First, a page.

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Jamaican talent and the World Cup

Sunday, June 10, 2018

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TWENTY years ago a packed National Stadium in Kingston, Jamaica, cheered enthusiastically the Reggae Boyz.

The Rene Simoes-coached team had drawn the crucial game with Mexico and hence qualified for the World Cup in France. It was a joyous evening in Kingston and the then Prime Minister of Jamaica declared Monday to be an impromptu national holiday, much to the chagrin of the business community.

Five World Cups have elapsed since 1998 and the Reggae Boyz have failed to be included among the 32 teams that make it to the World Cup. Jamaicans remember fondly the performance of our athletes in track and field in the Beijing Olympics in 2008 and in London in 2012 and again in Brazil in 2016. But since 1998, other teams in CONCACAF like Costa Rica, Panama, Honduras and Mexico have seen their football advance while the game in Jamaica has fallen behind. In this global interconnected world, professional sports have become a mega-business and professional athletes command stupendous salaries. In the case of world soccer, the training regiment has undergone profound changes.

Jamaica is known for exporting its brain thrust and that has been the case in the world of football. When in the late 1960s professional soccer began in North America, a large contingent of footballers in Jamaica seized that opportunity. Players like Henry Largie, Mutty Scott, Rudy Pierce, Winston Earle, Art and Asher Welch excelled in the league, but the financial foundation of the league was shaky and before long the noble experiment went defunct.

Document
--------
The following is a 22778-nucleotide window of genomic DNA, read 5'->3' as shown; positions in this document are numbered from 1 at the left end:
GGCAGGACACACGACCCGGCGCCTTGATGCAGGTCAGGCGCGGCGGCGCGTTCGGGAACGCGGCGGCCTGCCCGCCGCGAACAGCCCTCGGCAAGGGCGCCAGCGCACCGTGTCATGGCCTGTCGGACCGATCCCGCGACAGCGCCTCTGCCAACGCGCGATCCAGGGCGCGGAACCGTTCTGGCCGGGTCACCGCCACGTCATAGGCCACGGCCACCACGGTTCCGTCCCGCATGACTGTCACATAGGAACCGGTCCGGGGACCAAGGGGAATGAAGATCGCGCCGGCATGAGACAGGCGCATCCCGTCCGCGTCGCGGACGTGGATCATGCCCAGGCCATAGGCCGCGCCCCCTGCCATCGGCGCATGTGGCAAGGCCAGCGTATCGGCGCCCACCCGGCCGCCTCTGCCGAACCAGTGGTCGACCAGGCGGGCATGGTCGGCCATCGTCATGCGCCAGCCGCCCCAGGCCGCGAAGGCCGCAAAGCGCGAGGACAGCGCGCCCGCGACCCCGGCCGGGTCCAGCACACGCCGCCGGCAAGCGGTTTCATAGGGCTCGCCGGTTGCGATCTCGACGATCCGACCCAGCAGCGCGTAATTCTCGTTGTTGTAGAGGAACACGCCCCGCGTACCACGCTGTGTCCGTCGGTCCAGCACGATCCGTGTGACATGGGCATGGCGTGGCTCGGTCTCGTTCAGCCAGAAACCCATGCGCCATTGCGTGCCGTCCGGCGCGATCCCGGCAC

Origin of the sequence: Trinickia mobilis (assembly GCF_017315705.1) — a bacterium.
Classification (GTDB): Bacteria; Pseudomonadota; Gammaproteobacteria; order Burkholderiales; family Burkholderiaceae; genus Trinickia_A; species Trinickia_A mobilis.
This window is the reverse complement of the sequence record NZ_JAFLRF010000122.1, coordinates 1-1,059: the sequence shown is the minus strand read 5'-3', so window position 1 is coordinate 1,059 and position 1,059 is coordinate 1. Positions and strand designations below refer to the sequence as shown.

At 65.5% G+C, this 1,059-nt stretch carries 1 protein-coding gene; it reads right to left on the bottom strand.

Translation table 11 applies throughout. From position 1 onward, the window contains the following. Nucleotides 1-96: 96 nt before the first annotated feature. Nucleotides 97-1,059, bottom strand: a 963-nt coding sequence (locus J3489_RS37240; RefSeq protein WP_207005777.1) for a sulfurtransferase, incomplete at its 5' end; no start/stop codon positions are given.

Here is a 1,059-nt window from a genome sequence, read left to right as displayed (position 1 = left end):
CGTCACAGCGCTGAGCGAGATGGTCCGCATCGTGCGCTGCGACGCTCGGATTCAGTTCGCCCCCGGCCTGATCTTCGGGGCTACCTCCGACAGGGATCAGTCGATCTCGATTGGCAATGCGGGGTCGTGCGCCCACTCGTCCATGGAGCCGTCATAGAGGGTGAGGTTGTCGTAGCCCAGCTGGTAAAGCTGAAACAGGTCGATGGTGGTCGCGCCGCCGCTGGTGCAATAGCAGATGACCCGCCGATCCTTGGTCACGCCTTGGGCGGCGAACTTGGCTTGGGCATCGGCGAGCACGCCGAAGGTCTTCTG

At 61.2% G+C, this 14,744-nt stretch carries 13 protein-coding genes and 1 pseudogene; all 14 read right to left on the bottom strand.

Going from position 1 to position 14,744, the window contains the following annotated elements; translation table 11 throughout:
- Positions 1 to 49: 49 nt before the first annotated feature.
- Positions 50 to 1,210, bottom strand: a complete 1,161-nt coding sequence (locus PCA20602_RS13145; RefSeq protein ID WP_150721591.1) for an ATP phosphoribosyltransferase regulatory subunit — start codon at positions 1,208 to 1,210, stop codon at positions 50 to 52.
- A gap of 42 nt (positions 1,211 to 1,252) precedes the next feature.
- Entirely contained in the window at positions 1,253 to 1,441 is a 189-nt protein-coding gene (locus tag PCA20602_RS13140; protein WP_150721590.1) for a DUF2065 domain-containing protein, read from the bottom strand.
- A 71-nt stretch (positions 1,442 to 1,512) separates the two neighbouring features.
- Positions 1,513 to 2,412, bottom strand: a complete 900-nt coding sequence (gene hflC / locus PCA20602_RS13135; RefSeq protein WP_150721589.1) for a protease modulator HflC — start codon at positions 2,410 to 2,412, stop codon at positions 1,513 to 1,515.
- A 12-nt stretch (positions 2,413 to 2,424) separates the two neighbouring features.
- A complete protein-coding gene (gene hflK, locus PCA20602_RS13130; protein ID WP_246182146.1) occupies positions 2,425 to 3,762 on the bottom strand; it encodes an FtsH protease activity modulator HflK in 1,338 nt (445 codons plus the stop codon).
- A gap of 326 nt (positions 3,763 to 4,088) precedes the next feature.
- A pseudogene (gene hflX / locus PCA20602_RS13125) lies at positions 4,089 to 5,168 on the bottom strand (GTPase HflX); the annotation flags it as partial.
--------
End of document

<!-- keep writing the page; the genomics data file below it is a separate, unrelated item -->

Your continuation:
One of the gratifying spin-offs of the 1998 World Cup was that a few of the Reggae Boyz were given the opportunity to play professional football in England. Ricardo “Bibi” Gardner had a fairly long career at Bolton Wanderers and Ricardo “Wily Bo” Fuller had productive years at Stoke City. “Bibi” and “Wily Bo” were the only Reggae Boyz who had the privilege of playing in the Premier League, but players like Ian “Pepe” Goodison, Walter Boyd, Theodore Whitmore, Onandi Lowe, et al, seized the opportunity to play in the competitive leagues below the Premier League.

In recent years, most of the more developed footballers have been practising their wares in the more solidly financially constructed Major League Soccer. In fact, the majority contingent of contemporary Reggae Boyz is indeed drawn from the Jamaican professionals in Major League Soccer. Nonetheless, the MLS does not attract the top-tier footballers that comprise the top leagues in Europe.

What is heartening even though Jamaica will be absent from the World Cup in 2018, is the development of Raheem Sterling and Leon Bailey. Unfortunately, neither developed their football prowess inside of Jamaica, but that potential for greatness took place out of Jamaica. Raheem Sterling alighted from Jamaica at a tender age with a mother and an older sister committed to enhancing the family's economic well-being.

At the age of 10, Raheem Sterling began revealing his talent as a footballplayer. By that early age, he had been drafted by Queen's Park Rangers. The talent displayed attracted the attention of the more celebrated clubs and at the age of 15, Liverpool appropriated Sterling's skill set. Soon thereafter, he was turning out for Liverpool, one of the more celebrated clubs in England — at the same club where Johnny Barnes established a successful professional career in English football at a time when black players were still a rarity.